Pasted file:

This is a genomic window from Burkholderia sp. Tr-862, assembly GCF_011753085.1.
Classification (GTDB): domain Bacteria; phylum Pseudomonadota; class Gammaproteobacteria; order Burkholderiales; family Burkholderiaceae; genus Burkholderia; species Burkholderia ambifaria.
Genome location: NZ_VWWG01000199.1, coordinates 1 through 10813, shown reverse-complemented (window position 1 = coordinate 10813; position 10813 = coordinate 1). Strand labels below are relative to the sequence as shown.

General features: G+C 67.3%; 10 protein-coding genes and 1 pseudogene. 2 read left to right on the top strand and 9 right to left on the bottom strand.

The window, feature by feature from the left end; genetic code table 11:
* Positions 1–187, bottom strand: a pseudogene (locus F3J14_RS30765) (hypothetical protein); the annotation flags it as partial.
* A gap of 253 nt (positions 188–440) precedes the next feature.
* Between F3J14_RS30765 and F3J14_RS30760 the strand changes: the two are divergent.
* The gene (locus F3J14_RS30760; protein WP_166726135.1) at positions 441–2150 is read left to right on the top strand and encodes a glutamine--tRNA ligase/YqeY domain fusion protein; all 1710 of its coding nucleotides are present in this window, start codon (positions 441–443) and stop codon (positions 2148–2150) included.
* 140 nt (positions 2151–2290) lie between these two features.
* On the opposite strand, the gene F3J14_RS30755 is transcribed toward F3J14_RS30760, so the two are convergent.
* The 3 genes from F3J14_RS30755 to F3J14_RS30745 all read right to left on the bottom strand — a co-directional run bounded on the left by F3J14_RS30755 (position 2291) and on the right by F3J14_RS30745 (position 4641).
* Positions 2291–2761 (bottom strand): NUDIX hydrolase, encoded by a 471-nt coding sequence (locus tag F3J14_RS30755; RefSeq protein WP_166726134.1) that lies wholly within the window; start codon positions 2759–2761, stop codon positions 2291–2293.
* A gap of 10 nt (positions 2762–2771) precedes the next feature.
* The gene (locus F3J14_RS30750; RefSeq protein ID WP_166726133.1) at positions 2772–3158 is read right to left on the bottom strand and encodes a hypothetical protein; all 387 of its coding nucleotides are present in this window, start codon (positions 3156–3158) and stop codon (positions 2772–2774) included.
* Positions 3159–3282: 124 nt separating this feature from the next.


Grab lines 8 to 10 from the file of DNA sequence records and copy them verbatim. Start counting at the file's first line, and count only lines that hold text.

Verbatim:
* Between F3J14_RS30765 and F3J14_RS30760 the strand changes: the two are divergent.
* The gene (locus F3J14_RS30760; protein WP_166726135.1) at positions 441–2150 is read left to right on the top strand and encodes a glutamine--tRNA ligase/YqeY domain fusion protein; all 1710 of its coding nucleotides are present in this window, start codon (positions 441–443) and stop codon (positions 2148–2150) included.
* 140 nt (positions 2151–2290) lie between these two features.